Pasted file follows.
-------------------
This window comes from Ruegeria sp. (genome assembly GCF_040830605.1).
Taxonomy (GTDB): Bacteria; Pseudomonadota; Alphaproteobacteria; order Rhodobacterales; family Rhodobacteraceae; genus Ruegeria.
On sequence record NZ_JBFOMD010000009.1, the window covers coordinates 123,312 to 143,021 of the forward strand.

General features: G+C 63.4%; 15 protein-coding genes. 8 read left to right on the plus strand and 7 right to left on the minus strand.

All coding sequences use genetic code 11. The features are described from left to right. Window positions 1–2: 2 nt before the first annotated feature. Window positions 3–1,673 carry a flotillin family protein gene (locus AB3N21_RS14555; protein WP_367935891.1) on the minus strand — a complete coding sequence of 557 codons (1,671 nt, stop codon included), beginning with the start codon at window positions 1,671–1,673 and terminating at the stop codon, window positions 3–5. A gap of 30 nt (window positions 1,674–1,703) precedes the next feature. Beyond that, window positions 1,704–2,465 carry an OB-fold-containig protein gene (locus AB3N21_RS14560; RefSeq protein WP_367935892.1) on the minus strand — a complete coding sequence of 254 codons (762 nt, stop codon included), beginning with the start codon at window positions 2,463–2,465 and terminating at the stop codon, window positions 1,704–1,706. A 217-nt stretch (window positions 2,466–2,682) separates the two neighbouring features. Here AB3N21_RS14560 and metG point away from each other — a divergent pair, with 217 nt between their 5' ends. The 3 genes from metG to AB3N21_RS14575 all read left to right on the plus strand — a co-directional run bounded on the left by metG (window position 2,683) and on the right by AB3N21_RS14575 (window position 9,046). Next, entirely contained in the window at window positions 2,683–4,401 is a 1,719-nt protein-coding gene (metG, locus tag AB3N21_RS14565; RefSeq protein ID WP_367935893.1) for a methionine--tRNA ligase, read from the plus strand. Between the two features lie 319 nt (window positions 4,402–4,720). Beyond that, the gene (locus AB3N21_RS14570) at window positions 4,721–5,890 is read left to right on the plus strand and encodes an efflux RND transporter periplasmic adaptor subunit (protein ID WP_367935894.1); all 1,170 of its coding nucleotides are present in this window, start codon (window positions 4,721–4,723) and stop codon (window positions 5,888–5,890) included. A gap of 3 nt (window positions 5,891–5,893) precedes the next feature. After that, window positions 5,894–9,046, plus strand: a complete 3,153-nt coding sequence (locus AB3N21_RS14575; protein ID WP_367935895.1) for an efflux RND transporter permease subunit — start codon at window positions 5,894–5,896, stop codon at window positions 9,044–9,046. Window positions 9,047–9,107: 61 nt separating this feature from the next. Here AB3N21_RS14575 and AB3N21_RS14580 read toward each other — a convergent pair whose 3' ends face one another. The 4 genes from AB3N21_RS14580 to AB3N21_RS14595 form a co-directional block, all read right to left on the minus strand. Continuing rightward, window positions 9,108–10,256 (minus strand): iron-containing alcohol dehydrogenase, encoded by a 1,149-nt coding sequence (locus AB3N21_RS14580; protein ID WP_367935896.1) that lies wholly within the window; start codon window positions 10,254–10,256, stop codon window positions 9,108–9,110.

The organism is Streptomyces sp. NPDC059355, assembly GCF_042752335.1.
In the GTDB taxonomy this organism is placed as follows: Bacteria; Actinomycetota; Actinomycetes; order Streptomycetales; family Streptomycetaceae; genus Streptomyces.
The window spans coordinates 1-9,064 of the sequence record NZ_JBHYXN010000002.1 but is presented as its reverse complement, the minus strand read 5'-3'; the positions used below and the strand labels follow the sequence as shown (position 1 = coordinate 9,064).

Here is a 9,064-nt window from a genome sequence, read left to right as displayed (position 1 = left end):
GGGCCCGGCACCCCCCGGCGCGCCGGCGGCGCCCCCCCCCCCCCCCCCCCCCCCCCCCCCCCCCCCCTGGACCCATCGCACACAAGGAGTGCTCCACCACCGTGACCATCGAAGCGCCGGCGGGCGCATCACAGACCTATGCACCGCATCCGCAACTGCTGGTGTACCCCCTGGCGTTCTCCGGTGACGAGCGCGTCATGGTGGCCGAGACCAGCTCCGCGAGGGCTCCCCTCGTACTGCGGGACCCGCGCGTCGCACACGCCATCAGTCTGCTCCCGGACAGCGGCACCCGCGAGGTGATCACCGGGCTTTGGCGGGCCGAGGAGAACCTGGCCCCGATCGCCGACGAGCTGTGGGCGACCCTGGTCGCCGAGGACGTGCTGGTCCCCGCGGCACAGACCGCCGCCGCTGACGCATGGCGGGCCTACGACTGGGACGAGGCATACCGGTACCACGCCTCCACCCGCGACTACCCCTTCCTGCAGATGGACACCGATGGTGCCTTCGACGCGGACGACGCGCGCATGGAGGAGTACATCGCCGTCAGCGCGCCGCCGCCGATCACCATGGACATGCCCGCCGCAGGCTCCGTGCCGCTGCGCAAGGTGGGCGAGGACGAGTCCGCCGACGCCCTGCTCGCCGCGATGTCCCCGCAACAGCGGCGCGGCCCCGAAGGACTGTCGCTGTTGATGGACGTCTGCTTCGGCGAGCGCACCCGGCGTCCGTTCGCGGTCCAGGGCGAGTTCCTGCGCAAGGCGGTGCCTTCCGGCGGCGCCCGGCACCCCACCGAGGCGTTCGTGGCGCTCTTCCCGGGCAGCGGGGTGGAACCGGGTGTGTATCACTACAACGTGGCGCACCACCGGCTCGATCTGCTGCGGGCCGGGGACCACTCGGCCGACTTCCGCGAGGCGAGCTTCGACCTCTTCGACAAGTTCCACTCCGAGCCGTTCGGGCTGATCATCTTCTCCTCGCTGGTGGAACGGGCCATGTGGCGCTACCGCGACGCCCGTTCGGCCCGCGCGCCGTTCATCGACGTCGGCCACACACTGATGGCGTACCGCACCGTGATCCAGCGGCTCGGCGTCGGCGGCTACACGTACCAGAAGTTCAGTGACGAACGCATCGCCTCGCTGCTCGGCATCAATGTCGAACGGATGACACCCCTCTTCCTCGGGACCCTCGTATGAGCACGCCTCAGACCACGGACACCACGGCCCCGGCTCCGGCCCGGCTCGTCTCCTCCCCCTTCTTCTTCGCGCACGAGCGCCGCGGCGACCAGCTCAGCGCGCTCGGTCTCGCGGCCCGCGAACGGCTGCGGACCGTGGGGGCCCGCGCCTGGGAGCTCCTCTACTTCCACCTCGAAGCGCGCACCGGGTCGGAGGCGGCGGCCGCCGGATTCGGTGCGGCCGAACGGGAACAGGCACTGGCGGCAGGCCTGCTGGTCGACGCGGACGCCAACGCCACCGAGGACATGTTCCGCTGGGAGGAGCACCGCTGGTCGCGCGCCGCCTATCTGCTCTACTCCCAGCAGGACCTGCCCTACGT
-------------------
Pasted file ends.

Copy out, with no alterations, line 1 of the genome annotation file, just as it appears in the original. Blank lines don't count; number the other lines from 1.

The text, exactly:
This window comes from Ruegeria sp. (genome assembly GCF_040830605.1).